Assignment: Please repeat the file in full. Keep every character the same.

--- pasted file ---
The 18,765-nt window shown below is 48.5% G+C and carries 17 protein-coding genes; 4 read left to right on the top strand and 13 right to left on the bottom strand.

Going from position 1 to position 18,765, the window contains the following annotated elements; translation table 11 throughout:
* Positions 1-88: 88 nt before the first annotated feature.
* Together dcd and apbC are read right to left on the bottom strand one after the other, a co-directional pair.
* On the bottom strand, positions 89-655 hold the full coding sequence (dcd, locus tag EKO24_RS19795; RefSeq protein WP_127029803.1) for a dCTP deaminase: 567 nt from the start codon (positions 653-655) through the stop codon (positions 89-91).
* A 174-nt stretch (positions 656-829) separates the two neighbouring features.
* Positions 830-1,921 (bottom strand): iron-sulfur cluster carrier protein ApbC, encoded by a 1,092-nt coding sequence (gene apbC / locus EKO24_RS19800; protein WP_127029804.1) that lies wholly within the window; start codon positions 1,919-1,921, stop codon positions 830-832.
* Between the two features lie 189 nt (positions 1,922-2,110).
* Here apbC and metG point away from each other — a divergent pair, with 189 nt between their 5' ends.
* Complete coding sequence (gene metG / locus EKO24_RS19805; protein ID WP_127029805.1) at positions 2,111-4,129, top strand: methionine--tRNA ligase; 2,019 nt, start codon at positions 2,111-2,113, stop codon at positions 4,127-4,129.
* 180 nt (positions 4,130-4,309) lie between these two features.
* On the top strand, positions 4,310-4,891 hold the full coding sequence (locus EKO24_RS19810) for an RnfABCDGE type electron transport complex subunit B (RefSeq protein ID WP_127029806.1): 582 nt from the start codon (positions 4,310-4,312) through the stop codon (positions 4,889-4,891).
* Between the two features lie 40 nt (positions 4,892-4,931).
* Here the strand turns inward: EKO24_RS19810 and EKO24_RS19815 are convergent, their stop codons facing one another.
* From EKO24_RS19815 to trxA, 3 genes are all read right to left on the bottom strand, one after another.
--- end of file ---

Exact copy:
The 18,765-nt window shown below is 48.5% G+C and carries 17 protein-coding genes; 4 read left to right on the top strand and 13 right to left on the bottom strand.

Going from position 1 to position 18,765, the window contains the following annotated elements; translation table 11 throughout:
* Positions 1-88: 88 nt before the first annotated feature.
* Together dcd and apbC are read right to left on the bottom strand one after the other, a co-directional pair.
* On the bottom strand, positions 89-655 hold the full coding sequence (dcd, locus tag EKO24_RS19795; RefSeq protein WP_127029803.1) for a dCTP deaminase: 567 nt from the start codon (positions 653-655) through the stop codon (positions 89-91).
* A 174-nt stretch (positions 656-829) separates the two neighbouring features.
* Positions 830-1,921 (bottom strand): iron-sulfur cluster carrier protein ApbC, encoded by a 1,092-nt coding sequence (gene apbC / locus EKO24_RS19800; protein WP_127029804.1) that lies wholly within the window; start codon positions 1,919-1,921, stop codon positions 830-832.
* Between the two features lie 189 nt (positions 1,922-2,110).
* Here apbC and metG point away from each other — a divergent pair, with 189 nt between their 5' ends.
* Complete coding sequence (gene metG / locus EKO24_RS19805; protein ID WP_127029805.1) at positions 2,111-4,129, top strand: methionine--tRNA ligase; 2,019 nt, start codon at positions 2,111-2,113, stop codon at positions 4,127-4,129.
* 180 nt (positions 4,130-4,309) lie between these two features.
* On the top strand, positions 4,310-4,891 hold the full coding sequence (locus EKO24_RS19810) for an RnfABCDGE type electron transport complex subunit B (RefSeq protein ID WP_127029806.1): 582 nt from the start codon (positions 4,310-4,312) through the stop codon (positions 4,889-4,891).
* Between the two features lie 40 nt (positions 4,892-4,931).
* Here the strand turns inward: EKO24_RS19810 and EKO24_RS19815 are convergent, their stop codons facing one another.
* From EKO24_RS19815 to trxA, 3 genes are all read right to left on the bottom strand, one after another.